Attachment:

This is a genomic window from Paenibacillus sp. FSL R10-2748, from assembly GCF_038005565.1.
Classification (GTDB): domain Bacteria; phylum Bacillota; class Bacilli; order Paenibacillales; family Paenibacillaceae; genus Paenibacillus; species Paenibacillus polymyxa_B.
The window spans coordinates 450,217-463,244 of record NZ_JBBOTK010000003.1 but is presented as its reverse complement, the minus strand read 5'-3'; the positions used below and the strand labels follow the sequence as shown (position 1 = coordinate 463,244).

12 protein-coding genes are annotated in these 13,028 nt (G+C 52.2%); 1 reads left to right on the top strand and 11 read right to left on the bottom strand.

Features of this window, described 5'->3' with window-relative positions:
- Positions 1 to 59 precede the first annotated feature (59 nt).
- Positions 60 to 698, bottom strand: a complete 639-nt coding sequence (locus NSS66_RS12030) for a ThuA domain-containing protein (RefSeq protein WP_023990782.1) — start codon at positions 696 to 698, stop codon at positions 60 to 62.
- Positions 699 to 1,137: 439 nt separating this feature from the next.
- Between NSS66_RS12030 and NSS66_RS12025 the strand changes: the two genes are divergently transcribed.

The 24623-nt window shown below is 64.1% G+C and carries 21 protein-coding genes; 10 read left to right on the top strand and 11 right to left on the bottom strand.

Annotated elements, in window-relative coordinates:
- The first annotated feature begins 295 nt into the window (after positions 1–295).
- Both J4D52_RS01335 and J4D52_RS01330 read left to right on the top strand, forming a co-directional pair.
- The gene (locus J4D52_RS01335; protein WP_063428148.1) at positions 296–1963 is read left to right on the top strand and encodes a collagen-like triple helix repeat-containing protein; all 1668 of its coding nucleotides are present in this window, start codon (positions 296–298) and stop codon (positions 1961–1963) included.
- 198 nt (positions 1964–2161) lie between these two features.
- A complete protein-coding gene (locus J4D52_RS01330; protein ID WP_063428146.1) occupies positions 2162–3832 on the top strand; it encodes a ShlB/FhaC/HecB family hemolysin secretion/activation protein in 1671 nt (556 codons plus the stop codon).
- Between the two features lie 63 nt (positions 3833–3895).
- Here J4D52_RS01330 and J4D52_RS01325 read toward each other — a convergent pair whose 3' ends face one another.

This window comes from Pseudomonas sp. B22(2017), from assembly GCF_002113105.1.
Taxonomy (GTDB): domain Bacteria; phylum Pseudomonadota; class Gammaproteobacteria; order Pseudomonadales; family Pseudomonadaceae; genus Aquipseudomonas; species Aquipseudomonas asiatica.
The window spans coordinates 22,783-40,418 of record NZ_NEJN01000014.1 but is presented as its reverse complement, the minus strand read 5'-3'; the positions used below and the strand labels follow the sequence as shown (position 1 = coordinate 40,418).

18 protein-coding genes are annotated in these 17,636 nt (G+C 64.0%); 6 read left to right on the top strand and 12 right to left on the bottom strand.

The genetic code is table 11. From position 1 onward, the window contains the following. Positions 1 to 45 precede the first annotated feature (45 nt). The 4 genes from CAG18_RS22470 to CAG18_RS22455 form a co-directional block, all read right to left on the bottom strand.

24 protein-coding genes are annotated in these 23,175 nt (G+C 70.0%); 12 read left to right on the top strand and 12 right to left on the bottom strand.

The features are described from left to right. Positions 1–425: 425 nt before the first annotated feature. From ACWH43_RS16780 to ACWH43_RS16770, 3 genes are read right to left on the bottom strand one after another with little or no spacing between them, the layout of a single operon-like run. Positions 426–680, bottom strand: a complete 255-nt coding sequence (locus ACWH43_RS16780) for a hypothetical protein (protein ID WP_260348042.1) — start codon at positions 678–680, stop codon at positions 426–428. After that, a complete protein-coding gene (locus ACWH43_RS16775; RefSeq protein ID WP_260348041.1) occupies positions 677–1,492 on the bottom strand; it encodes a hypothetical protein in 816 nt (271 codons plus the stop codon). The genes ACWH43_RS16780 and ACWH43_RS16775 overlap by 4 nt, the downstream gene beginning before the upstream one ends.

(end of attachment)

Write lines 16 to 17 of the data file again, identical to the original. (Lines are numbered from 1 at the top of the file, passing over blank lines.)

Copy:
- A complete protein-coding gene (locus J4D52_RS01330; protein ID WP_063428146.1) occupies positions 2162–3832 on the top strand; it encodes a ShlB/FhaC/HecB family hemolysin secretion/activation protein in 1671 nt (556 codons plus the stop codon).
- Between the two features lie 63 nt (positions 3833–3895).